Wednesday, May 11, 2011


I was wrestling with insomnia last night, so I decided to read "The New York Times" until I felt tired enough to sleep. I happened upon an article on sports nicknames and I bumped into an interesting statistic that made me think.

"According to the Social Security Administration, the 10 most popular baby names for boys in 1956 represented 31.1 percent of the total born. In 1986, around the time many of today’s athletes were born, the top 10 represented only 21.3 percent of the total. In 2010, the number dropped to 8.4 percent."

In other words, people are being more creative, more themselves, more individualistic at least according to this one measure.

I'm sure new media mavens will suggest that this non-conformist phenomenon illustrates consumer control and the decline of authority. They're probably right. People want things their way--mass customization as opposed to mass production.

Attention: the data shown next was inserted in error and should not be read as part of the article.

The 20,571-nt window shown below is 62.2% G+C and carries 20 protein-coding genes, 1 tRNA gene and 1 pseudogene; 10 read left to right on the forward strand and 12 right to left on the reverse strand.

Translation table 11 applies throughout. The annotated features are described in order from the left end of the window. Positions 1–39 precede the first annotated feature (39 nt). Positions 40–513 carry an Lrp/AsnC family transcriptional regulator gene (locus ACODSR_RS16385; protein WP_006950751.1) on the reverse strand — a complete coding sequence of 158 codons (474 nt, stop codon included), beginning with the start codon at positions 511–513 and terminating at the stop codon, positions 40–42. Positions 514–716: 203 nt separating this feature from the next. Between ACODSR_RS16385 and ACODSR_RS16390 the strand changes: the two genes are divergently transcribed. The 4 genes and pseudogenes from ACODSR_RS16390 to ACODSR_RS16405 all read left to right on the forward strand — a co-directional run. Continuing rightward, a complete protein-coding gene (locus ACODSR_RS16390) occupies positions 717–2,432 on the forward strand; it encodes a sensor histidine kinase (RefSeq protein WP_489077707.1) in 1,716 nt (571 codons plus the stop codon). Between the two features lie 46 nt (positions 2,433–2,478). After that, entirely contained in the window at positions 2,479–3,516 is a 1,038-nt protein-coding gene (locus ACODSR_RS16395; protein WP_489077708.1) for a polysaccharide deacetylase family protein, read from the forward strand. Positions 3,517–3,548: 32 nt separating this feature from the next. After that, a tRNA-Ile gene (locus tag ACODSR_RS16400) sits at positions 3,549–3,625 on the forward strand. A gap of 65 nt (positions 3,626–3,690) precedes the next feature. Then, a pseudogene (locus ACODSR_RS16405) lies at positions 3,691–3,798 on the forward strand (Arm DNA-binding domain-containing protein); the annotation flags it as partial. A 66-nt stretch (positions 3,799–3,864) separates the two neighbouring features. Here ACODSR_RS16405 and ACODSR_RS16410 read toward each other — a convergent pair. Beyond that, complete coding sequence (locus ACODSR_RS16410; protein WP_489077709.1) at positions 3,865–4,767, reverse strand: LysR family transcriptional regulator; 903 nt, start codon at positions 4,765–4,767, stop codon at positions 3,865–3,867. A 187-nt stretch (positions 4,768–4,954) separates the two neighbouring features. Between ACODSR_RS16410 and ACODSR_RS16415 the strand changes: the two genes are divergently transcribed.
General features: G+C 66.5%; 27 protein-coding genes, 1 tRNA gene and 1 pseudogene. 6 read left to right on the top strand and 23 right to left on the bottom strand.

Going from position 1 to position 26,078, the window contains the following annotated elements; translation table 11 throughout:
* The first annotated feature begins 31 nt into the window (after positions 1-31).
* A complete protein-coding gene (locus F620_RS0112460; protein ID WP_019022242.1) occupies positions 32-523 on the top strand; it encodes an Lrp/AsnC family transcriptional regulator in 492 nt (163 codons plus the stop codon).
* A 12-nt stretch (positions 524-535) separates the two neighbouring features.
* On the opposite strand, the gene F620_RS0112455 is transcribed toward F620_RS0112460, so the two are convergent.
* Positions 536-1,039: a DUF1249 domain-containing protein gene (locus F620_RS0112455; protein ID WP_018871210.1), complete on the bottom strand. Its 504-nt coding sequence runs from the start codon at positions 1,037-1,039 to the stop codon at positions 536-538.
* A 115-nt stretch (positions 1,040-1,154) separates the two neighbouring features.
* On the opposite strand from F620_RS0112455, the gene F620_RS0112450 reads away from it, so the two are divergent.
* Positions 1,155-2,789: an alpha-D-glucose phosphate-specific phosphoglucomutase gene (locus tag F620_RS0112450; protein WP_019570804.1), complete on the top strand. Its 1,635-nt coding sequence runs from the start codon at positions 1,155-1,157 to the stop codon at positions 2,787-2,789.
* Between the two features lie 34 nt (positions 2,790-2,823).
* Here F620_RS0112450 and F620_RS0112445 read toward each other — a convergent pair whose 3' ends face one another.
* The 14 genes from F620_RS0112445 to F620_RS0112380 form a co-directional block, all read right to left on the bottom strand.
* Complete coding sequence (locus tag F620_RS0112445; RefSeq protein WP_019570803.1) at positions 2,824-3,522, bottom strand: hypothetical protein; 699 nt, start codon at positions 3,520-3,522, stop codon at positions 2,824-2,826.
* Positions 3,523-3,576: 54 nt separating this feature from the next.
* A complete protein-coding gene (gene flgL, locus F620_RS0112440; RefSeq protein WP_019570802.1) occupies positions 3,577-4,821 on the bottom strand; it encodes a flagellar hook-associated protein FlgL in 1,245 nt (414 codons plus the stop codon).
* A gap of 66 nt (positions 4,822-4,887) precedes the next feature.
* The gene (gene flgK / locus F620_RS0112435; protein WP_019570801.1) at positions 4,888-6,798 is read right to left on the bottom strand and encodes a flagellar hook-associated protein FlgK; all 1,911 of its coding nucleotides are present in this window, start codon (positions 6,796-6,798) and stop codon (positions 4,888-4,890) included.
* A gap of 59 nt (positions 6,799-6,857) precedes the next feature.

There may be other conclusions that can be drawn from this data but so far, that's all I can think of.


Tore Claesson said...

it's just that there are other areas than sports people find inspiration in. Celebrities for example.

Graham Strong said...

I remember Mike and Mike #2 and Mike #3 from grade 1.

Today, Mike stands alone in my kids' classes. Now it's Kelsey #2 and River #3 and Xavier #1.

(Only one of those is made up.)